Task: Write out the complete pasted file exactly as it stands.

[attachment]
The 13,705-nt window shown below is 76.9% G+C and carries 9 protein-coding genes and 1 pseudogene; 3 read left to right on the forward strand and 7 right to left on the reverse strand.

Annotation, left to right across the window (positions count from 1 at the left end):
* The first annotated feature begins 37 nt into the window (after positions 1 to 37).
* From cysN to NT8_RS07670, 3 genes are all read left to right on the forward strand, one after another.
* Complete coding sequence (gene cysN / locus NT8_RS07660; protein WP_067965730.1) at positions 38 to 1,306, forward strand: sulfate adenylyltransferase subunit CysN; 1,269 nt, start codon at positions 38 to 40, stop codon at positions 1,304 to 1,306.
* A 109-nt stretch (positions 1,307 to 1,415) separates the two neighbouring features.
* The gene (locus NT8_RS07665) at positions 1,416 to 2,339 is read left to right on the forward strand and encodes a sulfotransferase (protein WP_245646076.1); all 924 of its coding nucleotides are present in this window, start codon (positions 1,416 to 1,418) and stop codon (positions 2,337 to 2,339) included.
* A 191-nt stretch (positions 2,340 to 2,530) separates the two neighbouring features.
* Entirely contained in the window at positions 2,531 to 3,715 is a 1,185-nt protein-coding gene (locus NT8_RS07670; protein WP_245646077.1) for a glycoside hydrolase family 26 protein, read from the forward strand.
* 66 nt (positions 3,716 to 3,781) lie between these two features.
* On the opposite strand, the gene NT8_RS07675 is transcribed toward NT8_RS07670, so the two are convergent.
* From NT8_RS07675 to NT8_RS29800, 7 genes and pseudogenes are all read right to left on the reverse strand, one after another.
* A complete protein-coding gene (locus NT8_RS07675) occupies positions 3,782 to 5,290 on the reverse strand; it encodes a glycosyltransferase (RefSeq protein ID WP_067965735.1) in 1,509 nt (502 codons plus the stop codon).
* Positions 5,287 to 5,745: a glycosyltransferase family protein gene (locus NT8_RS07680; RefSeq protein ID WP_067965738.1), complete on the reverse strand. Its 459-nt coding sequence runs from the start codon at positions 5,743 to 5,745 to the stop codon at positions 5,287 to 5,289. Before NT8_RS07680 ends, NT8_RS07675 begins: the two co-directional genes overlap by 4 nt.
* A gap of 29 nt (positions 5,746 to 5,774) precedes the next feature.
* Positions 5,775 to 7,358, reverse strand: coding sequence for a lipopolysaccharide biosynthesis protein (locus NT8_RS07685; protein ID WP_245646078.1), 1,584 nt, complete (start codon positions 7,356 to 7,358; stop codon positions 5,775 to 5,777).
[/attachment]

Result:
The 13,705-nt window shown below is 76.9% G+C and carries 9 protein-coding genes and 1 pseudogene; 3 read left to right on the forward strand and 7 right to left on the reverse strand.

Annotation, left to right across the window (positions count from 1 at the left end):
* The first annotated feature begins 37 nt into the window (after positions 1 to 37).
* From cysN to NT8_RS07670, 3 genes are all read left to right on the forward strand, one after another.
* Complete coding sequence (gene cysN / locus NT8_RS07660; protein WP_067965730.1) at positions 38 to 1,306, forward strand: sulfate adenylyltransferase subunit CysN; 1,269 nt, start codon at positions 38 to 40, stop codon at positions 1,304 to 1,306.
* A 109-nt stretch (positions 1,307 to 1,415) separates the two neighbouring features.
* The gene (locus NT8_RS07665) at positions 1,416 to 2,339 is read left to right on the forward strand and encodes a sulfotransferase (protein WP_245646076.1); all 924 of its coding nucleotides are present in this window, start codon (positions 1,416 to 1,418) and stop codon (positions 2,337 to 2,339) included.
* A 191-nt stretch (positions 2,340 to 2,530) separates the two neighbouring features.
* Entirely contained in the window at positions 2,531 to 3,715 is a 1,185-nt protein-coding gene (locus NT8_RS07670; protein WP_245646077.1) for a glycoside hydrolase family 26 protein, read from the forward strand.
* 66 nt (positions 3,716 to 3,781) lie between these two features.
* On the opposite strand, the gene NT8_RS07675 is transcribed toward NT8_RS07670, so the two are convergent.
* From NT8_RS07675 to NT8_RS29800, 7 genes and pseudogenes are all read right to left on the reverse strand, one after another.
* A complete protein-coding gene (locus NT8_RS07675) occupies positions 3,782 to 5,290 on the reverse strand; it encodes a glycosyltransferase (RefSeq protein ID WP_067965735.1) in 1,509 nt (502 codons plus the stop codon).
* Positions 5,287 to 5,745: a glycosyltransferase family protein gene (locus NT8_RS07680; RefSeq protein ID WP_067965738.1), complete on the reverse strand. Its 459-nt coding sequence runs from the start codon at positions 5,743 to 5,745 to the stop codon at positions 5,287 to 5,289. Before NT8_RS07680 ends, NT8_RS07675 begins: the two co-directional genes overlap by 4 nt.
* A gap of 29 nt (positions 5,746 to 5,774) precedes the next feature.
* Positions 5,775 to 7,358, reverse strand: coding sequence for a lipopolysaccharide biosynthesis protein (locus NT8_RS07685; protein ID WP_245646078.1), 1,584 nt, complete (start codon positions 7,356 to 7,358; stop codon positions 5,775 to 5,777).